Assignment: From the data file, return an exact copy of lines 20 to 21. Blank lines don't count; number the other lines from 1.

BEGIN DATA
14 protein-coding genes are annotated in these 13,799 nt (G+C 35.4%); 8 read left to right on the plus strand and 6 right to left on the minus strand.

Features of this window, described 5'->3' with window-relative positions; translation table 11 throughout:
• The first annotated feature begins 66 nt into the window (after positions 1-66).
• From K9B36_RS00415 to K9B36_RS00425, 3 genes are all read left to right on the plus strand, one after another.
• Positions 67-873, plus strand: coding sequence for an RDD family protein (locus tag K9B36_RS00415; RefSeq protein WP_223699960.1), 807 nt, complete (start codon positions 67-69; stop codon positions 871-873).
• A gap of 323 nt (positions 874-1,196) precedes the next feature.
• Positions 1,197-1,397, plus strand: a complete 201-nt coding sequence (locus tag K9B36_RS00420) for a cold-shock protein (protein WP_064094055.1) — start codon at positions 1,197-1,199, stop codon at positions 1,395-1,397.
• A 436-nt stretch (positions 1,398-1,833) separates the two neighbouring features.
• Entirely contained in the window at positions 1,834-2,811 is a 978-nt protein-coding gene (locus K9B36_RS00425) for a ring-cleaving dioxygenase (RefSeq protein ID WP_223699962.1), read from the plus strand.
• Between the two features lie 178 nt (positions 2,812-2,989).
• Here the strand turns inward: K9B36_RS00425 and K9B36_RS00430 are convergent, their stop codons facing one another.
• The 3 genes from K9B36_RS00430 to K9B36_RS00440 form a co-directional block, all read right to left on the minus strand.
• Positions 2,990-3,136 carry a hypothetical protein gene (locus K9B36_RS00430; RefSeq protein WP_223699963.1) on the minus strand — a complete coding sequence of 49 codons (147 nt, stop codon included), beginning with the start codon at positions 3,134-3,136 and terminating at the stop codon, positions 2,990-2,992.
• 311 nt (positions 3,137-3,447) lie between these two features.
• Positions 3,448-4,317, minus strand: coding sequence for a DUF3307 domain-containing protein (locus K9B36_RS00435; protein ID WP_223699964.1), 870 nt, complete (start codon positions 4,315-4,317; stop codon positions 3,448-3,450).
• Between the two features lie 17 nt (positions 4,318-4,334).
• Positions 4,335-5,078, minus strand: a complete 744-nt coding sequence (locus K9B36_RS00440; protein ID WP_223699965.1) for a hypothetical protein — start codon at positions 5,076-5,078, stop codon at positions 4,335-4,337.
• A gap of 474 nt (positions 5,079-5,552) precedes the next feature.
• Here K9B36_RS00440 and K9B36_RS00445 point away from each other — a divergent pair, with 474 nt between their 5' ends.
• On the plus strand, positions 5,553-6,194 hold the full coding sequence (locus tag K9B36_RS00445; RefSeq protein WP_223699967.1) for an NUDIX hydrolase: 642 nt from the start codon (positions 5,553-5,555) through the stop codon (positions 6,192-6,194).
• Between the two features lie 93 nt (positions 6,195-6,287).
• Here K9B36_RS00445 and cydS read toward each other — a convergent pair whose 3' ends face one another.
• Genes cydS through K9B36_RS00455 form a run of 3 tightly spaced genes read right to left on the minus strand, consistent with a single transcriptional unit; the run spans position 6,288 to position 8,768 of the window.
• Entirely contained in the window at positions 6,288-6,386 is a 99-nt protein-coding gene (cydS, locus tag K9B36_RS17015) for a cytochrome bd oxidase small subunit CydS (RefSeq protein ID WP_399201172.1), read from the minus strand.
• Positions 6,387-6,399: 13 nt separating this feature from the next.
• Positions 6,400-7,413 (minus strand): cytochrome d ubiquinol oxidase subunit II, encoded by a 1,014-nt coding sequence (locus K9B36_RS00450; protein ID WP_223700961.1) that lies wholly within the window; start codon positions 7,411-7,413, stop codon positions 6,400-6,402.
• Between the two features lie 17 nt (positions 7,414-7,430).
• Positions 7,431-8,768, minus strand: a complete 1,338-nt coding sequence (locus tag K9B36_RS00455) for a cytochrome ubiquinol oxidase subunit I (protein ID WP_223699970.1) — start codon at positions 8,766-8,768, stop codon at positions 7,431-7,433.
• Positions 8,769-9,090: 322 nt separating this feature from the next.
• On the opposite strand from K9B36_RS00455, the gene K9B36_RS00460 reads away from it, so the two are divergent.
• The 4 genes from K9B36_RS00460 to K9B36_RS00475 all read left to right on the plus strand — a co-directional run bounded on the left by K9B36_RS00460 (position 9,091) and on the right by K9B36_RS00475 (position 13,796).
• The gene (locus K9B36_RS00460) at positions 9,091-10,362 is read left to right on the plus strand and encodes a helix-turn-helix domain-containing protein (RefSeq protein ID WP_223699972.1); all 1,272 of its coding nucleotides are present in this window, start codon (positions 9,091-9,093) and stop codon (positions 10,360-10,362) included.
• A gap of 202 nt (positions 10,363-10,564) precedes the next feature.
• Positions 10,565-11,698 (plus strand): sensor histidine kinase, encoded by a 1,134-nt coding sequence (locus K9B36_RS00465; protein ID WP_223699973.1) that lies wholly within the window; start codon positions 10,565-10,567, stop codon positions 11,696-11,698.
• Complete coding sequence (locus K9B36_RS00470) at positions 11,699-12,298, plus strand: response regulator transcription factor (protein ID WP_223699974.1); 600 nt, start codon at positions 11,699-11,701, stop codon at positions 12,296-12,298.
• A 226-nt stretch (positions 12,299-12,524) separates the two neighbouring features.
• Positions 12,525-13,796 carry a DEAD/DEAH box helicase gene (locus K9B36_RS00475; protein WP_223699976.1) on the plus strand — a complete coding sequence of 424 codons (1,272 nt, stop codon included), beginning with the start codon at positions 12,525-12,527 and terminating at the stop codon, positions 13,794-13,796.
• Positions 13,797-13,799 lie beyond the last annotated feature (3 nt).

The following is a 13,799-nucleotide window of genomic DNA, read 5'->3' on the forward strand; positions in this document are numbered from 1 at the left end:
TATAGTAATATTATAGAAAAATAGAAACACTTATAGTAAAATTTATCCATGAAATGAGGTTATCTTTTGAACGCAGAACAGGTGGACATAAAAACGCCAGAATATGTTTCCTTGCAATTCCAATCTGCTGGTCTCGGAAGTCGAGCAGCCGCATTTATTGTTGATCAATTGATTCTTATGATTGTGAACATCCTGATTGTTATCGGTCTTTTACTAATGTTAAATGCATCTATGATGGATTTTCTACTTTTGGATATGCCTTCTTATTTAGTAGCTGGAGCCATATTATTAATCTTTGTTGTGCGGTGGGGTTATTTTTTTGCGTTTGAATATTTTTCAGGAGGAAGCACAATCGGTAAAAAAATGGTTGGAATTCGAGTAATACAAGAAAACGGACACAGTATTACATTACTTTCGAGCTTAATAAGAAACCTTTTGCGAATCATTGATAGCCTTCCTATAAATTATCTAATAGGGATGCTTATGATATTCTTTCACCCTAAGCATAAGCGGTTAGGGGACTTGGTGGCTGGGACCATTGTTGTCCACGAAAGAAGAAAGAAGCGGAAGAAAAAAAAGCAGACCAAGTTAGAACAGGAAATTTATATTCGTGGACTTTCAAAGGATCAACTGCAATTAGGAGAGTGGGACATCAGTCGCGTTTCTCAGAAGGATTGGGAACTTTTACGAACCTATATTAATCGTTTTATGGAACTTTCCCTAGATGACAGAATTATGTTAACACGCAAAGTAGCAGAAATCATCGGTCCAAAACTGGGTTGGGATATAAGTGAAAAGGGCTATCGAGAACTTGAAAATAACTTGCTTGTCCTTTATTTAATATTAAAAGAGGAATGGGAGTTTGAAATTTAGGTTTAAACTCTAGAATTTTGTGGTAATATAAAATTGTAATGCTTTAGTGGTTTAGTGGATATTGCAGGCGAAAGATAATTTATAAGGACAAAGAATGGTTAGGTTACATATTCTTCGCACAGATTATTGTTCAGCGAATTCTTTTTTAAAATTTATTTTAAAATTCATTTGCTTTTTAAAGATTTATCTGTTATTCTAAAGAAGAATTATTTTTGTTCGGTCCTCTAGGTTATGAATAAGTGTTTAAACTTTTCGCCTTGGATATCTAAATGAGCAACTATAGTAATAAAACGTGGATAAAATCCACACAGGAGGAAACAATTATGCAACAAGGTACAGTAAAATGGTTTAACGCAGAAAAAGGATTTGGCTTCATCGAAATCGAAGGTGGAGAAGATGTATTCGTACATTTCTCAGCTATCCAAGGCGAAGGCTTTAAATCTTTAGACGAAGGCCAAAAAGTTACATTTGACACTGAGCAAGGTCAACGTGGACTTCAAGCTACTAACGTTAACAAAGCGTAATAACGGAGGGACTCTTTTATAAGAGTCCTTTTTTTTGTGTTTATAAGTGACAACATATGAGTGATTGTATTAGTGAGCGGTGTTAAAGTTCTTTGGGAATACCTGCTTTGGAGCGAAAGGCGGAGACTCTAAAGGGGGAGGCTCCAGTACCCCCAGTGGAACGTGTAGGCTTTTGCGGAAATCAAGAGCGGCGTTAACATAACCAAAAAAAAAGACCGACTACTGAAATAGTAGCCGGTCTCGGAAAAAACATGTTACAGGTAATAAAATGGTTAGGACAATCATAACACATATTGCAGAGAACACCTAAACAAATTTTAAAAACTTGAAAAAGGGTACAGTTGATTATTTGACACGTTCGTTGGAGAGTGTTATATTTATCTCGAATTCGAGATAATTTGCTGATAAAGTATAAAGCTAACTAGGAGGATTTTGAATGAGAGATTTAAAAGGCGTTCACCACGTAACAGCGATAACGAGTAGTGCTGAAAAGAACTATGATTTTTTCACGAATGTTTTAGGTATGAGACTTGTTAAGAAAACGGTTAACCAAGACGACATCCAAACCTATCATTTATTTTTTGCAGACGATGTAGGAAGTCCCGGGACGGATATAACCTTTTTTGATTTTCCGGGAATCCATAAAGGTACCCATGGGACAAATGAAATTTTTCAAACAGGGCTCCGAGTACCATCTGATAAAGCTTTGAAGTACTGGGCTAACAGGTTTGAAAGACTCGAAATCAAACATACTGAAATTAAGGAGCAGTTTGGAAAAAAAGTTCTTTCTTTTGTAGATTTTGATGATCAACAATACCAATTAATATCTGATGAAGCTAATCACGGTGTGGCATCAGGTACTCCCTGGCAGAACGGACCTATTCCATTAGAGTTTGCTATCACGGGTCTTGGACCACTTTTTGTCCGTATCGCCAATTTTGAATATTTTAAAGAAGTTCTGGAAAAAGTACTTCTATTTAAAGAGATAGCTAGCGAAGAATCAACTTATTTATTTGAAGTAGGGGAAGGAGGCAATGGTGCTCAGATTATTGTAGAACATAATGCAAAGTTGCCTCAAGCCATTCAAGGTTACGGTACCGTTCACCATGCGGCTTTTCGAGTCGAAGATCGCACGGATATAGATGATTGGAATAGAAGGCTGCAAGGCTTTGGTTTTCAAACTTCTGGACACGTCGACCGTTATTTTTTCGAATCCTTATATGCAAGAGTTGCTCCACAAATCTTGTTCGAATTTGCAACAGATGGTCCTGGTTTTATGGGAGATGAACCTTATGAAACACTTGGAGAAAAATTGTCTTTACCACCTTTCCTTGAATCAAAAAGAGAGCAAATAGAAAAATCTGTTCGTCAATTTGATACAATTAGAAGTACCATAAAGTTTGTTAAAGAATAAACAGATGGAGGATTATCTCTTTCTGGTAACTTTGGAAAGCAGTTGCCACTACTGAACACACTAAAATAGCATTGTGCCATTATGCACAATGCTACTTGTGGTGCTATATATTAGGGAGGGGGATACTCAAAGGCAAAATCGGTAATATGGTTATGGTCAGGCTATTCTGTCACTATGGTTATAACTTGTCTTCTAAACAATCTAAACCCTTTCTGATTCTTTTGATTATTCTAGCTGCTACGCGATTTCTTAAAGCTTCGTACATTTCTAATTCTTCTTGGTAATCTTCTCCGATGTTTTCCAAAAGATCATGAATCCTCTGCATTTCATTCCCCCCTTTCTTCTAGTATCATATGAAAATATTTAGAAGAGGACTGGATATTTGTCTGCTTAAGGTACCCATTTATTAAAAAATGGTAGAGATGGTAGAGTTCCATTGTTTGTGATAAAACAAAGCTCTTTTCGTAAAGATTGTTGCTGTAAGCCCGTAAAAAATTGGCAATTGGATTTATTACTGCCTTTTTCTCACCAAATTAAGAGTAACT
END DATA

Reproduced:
• On the plus strand, positions 5,553-6,194 hold the full coding sequence (locus tag K9B36_RS00445; RefSeq protein WP_223699967.1) for an NUDIX hydrolase: 642 nt from the start codon (positions 5,553-5,555) through the stop codon (positions 6,192-6,194).
• Between the two features lie 93 nt (positions 6,195-6,287).